Holly McGlynn is an Irish fashion photographer living in London. She has an MA in photography from Goldsmith’s and was shortlisted for Irish Fashion Photographer of the Year 2014 and 2015, also winning a gold medal in the Prix de la Photographie Paris 2015.
How did you get your start in photography?
I moved to London nearly 9 years ago to study photography at Goldsmith’s. After graduating I tried lots of different genres: events, portraiture, photojournalism, even a wedding or two, before coming to fine art photography for a period. I then moved into fashion photography about 5 years ago.
What type of photography are you shooting and what motivated you to focus on that genre?
I’m a fashion photographer so I shoot main fashion editorials for magazines and campaigns for brands. Before I moved into fashion, I found practicing fine art photography lonely and frustrating. I realized I liked working in teams, working to deadlines, producing a lot of content, and being in a more fast paced, dynamic environment. I’ve always loved fashion so it was absolutely the right move for me.
Did you experience any challenges as a woman entering into the photography market?
That’s hard for me to assess because I’m self-employed. I operate, at least in a photography capacity, alone. I don’t have any direct comparison for whether I’ve encountered more difficulties than a man doing the same job as me. Something I’m constantly aware of is the gender pay gap and that this gap, already at 18.1% in the employment market, is even more disparate in the freelance market. But nobody talks about their rates so it’s very difficult to get a sense of where you stand. I was recently sent a document, in error, by a client. The document laid out their shortlist of photographers for a campaign they were commissioning. I was the only woman on the list, the most expensive photographer on the list, and the photographer they ended up booking. So that was a good moment for me!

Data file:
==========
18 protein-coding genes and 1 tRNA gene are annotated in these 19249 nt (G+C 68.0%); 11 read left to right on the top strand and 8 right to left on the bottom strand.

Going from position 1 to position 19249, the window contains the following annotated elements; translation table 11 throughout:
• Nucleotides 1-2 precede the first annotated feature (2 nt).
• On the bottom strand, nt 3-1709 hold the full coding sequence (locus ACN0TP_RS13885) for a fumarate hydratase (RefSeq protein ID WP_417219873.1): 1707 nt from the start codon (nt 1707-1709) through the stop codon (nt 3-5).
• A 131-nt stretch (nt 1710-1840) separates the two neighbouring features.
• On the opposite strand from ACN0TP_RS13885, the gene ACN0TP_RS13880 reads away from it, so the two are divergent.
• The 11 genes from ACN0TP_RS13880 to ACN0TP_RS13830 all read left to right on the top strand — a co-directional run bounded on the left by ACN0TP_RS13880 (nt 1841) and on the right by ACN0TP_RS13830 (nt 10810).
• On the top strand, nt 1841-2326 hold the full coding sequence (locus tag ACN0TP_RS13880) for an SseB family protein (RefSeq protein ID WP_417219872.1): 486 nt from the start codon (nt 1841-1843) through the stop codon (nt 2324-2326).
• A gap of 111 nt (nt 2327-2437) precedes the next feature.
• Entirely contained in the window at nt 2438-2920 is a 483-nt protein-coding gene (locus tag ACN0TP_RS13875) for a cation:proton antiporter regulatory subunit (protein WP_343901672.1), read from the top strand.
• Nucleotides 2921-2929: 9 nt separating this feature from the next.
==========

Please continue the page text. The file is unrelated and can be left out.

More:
What has been your biggest achievement or obstacle along the way?
The biggest obstacle is probably that fashion photography is a hugely competitive field with a lot of rejection. I’ve won awards and shot campaigns for some of the biggest brands in the world but I think my biggest achievement is that I’m absolutely relentless and despite the rejection and competition, I’ve never given up.
Who and/or what inspires you most?
I love to see what other fashion photographers are shooting and what sort of work magazines are commissioning. My favorite photographers include Ellen von Unwerth, Juergen Teller, and Miles Aldrige. I take inspiration from them for different things: colour, style, attitude or ideas.
What is your approach? Is there anything in particular you try to achieve during a shoot (for example triggering certain feelings, etc.) or are there any specific techniques you use?
I always say that your most important job as a photographer, before you take a single frame, is to ensure everyone else on set feels included, valued and empowered to do their job. If you don’t do that then you’ve failed as a photographer. So I’ll always ensure the whole team have seen the mood board and understand what we’re trying to achieve that day. If everyone is on the same page and relaxed then you will always get better results. I also think you get the best work if you’re prepared to take risks – I’ll do almost anything to get the shot.
Why is accurate color important within your workflow?
My work is defined by colour, it’s got to be bold and punchy to be on brand. Anything else just isn’t right for me.
Any tips or advice for photographers just beginning their career?
Say yes to every opportunity that comes your way, network like there’s no tomorrow, keep shooting personal work as much as possible to develop your own style, never give up, and be nice. You could be the best photographer in the world but if you treat the people around you without respect, you’ll never be hired.